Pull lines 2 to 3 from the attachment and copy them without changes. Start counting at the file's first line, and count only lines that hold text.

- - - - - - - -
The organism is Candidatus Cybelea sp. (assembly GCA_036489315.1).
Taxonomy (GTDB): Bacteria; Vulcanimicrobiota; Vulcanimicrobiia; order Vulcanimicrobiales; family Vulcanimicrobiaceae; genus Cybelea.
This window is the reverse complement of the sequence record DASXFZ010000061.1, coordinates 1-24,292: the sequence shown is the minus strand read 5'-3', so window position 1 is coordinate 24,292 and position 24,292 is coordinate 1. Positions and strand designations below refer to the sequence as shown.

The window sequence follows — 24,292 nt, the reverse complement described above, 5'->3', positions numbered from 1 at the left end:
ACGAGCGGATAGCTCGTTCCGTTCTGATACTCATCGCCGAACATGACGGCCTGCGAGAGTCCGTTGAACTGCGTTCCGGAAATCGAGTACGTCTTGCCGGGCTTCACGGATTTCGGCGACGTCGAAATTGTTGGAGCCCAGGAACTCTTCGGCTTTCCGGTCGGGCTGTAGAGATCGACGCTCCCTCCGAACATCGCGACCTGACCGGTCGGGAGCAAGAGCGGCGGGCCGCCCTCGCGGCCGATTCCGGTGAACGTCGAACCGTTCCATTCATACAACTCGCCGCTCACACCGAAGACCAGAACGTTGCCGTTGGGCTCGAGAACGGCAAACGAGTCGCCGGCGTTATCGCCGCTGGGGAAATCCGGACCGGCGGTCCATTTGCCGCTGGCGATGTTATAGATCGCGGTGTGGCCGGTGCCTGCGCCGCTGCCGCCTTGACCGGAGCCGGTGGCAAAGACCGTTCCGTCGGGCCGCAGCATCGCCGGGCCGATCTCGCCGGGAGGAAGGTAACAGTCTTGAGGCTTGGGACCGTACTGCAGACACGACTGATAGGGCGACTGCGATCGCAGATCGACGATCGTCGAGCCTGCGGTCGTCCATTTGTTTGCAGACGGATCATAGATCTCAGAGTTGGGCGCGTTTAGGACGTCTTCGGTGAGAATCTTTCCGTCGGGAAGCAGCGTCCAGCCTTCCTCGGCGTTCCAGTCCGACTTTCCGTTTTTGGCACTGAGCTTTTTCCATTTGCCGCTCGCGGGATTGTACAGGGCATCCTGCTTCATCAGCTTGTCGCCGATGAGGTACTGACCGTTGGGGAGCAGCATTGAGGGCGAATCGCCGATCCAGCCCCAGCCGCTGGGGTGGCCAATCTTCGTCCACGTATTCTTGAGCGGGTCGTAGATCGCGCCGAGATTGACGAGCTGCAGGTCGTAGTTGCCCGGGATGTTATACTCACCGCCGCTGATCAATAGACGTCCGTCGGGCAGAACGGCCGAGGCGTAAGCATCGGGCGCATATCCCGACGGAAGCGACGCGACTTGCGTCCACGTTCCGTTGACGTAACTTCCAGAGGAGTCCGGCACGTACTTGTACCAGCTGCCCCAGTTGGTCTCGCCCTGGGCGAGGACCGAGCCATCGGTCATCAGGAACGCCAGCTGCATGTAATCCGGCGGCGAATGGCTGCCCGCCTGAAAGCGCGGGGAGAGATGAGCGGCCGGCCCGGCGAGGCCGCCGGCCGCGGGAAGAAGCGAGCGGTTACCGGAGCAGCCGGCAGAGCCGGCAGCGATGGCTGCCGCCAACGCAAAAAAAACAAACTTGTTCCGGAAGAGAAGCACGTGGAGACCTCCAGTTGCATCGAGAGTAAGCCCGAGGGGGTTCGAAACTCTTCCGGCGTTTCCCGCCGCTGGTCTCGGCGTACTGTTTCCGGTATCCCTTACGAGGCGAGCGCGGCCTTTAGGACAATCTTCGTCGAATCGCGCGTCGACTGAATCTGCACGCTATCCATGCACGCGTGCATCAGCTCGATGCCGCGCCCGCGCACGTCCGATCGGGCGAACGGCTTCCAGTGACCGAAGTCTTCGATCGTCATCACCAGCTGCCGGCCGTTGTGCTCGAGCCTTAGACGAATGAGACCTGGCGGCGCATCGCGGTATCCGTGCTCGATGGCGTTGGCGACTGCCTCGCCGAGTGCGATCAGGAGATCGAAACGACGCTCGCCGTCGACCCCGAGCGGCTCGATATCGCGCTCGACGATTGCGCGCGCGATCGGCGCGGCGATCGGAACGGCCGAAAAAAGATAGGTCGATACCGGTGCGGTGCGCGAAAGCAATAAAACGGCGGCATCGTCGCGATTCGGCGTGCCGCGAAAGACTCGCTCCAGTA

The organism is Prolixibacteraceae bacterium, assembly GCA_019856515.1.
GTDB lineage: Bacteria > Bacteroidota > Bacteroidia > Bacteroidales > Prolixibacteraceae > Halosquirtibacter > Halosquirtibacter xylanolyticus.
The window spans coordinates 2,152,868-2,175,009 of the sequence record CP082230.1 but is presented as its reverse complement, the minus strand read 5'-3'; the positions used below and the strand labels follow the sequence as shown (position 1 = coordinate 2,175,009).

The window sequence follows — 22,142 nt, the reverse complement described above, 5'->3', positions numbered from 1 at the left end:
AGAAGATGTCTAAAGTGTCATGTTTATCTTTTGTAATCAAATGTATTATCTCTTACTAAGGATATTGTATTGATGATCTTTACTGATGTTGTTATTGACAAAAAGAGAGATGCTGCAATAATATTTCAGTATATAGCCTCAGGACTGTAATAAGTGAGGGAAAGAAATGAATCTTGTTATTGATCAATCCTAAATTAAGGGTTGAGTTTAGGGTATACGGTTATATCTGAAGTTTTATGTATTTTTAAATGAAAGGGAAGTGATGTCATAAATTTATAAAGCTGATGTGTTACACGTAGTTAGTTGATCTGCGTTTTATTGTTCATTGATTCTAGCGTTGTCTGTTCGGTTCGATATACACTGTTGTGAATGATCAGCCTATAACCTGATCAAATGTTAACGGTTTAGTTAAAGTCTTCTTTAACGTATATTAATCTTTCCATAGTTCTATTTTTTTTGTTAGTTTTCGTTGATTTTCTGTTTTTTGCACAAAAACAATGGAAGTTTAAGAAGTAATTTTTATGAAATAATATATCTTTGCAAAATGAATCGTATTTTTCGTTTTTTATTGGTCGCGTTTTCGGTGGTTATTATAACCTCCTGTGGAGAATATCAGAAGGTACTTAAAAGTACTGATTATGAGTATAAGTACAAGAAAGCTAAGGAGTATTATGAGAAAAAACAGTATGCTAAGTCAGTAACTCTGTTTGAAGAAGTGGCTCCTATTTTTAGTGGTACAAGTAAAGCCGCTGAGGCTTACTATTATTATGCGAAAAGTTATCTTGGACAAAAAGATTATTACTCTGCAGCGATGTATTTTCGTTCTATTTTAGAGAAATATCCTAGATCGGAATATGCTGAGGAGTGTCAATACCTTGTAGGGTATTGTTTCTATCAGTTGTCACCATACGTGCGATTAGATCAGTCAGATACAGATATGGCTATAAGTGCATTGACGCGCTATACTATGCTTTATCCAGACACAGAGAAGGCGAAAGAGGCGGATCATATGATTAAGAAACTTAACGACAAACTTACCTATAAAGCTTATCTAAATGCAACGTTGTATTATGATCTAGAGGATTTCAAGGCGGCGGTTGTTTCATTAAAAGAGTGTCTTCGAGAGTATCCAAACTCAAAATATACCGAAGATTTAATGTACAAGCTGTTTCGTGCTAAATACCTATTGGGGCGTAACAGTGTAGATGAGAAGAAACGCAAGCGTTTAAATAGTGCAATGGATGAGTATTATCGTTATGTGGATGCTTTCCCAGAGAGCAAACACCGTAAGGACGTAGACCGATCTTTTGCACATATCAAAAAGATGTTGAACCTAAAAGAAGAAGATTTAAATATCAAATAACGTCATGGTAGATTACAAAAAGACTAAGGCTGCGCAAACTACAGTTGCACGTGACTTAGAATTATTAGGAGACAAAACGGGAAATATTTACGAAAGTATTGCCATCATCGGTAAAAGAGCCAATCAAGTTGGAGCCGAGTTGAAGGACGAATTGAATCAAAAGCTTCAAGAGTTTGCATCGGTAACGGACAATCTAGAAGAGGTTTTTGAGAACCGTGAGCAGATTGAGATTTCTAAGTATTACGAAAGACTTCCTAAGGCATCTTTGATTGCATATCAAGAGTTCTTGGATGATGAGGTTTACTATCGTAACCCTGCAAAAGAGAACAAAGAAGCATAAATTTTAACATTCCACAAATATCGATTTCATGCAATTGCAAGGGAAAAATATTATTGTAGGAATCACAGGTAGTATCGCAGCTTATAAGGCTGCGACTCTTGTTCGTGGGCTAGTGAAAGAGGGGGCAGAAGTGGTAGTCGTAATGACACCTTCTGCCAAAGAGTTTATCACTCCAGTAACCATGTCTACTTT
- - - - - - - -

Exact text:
Taxonomy (GTDB): Bacteria; Vulcanimicrobiota; Vulcanimicrobiia; order Vulcanimicrobiales; family Vulcanimicrobiaceae; genus Cybelea.
This window is the reverse complement of the sequence record DASXFZ010000061.1, coordinates 1-24,292: the sequence shown is the minus strand read 5'-3', so window position 1 is coordinate 24,292 and position 24,292 is coordinate 1. Positions and strand designations below refer to the sequence as shown.